It really bugs me when people try to blame the culture. The culture is a natural and organic result of the doctrine. Culture doesn’t just spring to life spontaneously. And even if it does, if the culture is harmful, then fix it.
Ouch. Hits too close to reality for so many of us.
I would note that the LDS movement has always had its “noble families.” But that in times past, there was an extraordinary “common touch” by authorities (I am thinking J. Golden Kimball) and what could be described as a “noblesse oblige” held by some members of these noble houses (I am thinking Spencer W. Kimball and Hugh B. Brown). Local leaders were noted for their long-suffering service to others.
Gradually over the last 50 years, a new class system and ideology has developed in the Church based upon a business/managerial model. An entitled “white collar” attitude has permeated those who operate the church system from Bishop upward. The working class (identified among men by not holding the office of high priest since the dissolution of the high priest groups) are not designated as leadership. In spite of changes to the ward council system, neither are women. Leadership sessions of stake conferences and meetings are formatted largely to stroke the egos of managerial leadership. They don’t actually “do” anything for real people. They talk. They “manage” situations and money. The emphasis is not on personal service to others, but on dogma and self-promotion through the levels of power. (I know several Area Seventies who fit this description). One can only wonder what King Benjamin, Jesus of Nazareth and the old pioneer LDS Bishops who took great pains to care for the underprivileged would think of modern LDS leadership.
So maybe the Church is like a health club you belong to where, at some point, the machines start breaking and are not repaired, no new machines, nobody you talk to there, the place looks a little run down — so you stop going and exercising but still keep paying the $75 a month fee. Maybe you feel more fit just because you pay the money every month. You could save $75 if you quit paying, but then you would feel less fit and maybe even lose sleep at night because you were no longer on the Fitness Path. Your Plan of Fitness was no longer working. As long as you keep paying, you won’t get representatives from the Heatlh Club knocking on your door wondering why you no longer attend and why your dues aren’t being paid.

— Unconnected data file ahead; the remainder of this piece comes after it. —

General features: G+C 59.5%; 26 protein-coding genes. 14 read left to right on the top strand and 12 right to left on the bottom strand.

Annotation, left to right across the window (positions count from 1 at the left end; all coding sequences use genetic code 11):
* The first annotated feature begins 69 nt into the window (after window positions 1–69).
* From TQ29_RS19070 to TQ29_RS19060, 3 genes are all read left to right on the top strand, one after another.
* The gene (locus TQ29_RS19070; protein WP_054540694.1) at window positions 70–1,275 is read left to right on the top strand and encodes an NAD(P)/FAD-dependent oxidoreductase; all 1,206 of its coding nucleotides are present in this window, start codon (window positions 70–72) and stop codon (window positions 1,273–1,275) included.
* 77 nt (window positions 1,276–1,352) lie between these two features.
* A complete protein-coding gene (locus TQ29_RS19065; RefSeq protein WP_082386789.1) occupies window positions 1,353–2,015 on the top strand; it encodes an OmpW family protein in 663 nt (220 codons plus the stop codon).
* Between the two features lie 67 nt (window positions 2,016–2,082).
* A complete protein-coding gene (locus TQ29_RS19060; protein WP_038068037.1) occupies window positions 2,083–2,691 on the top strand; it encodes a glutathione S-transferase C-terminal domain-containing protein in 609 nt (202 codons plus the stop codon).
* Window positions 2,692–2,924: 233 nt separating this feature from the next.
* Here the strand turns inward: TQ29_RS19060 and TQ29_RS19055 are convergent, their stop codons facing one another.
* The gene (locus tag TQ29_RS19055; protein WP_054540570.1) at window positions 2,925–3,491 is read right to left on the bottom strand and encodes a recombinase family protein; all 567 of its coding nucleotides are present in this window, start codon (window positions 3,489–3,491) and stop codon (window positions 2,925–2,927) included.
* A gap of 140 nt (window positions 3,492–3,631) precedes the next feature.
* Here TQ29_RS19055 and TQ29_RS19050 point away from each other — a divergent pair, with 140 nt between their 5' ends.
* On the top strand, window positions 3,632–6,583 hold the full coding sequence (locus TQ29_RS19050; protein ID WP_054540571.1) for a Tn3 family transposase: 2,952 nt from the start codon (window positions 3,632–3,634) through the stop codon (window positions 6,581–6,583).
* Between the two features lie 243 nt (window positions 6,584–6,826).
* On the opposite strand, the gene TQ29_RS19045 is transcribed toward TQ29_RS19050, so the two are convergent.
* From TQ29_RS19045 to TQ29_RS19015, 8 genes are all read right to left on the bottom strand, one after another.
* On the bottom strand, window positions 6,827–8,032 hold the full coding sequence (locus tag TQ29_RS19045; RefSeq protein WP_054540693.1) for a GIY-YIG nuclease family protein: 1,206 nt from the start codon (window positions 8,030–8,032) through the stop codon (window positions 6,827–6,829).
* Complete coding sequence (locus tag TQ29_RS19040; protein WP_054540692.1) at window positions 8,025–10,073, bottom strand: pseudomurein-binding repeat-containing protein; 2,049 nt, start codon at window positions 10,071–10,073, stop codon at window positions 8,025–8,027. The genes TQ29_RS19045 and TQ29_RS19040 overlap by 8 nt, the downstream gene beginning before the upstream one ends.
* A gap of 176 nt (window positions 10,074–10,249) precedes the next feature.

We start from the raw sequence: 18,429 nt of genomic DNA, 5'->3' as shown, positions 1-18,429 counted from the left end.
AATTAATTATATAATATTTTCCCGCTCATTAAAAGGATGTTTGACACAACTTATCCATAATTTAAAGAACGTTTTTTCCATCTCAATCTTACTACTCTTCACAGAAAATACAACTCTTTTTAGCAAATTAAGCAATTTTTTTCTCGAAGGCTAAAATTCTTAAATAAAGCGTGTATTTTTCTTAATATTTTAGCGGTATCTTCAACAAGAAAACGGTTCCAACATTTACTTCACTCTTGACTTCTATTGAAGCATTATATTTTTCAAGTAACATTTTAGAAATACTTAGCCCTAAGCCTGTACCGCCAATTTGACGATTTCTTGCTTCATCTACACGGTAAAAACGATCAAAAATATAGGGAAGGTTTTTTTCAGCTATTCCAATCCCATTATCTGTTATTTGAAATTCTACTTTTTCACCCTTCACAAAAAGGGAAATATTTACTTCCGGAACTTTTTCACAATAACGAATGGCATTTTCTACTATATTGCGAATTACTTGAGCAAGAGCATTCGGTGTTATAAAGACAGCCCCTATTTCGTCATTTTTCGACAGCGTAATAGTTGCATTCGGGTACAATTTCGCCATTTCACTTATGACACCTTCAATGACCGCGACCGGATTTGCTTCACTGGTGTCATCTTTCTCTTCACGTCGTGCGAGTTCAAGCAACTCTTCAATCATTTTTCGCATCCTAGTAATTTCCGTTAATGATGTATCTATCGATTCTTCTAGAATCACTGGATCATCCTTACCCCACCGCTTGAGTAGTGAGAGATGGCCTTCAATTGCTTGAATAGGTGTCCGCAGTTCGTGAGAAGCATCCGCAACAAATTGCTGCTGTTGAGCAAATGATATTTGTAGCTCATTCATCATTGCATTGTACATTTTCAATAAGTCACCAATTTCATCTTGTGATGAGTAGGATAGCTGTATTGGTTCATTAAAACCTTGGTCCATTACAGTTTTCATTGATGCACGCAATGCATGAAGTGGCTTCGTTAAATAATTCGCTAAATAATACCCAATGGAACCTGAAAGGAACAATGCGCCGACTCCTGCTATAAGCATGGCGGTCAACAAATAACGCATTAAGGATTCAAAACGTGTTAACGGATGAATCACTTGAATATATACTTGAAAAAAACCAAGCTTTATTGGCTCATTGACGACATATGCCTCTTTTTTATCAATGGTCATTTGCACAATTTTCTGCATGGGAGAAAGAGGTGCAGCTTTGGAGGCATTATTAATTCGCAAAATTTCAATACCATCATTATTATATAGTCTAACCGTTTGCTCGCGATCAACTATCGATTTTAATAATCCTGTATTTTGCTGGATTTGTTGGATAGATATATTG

TBM readers here believe that the COJCOLDS is the one true Church. And I used to think that. But I now view the COJCOLDS as simply the Brighamite branch of the Mormon Church. And the Brighamite branch distinguishes itself from the other branches in that it is a large US corporation with massive wealth that it mostly sits on but also builds enormous and visible buildings all over the world. That’s it. That’s what it is and it shows in how it is organized and administered. The irony is that while the Church is barely growing, it has never been stronger if you define strength in terms of financial assets. I’ll let others decide whether it is also strong in terms of community, spirituality, etc.
Wow. As a happily lapsed Mormon, I would say this is the most potent combination of pithy, insightful, and devastating church critique I’ve read. Money corrupts everything, even the lord’s one true church.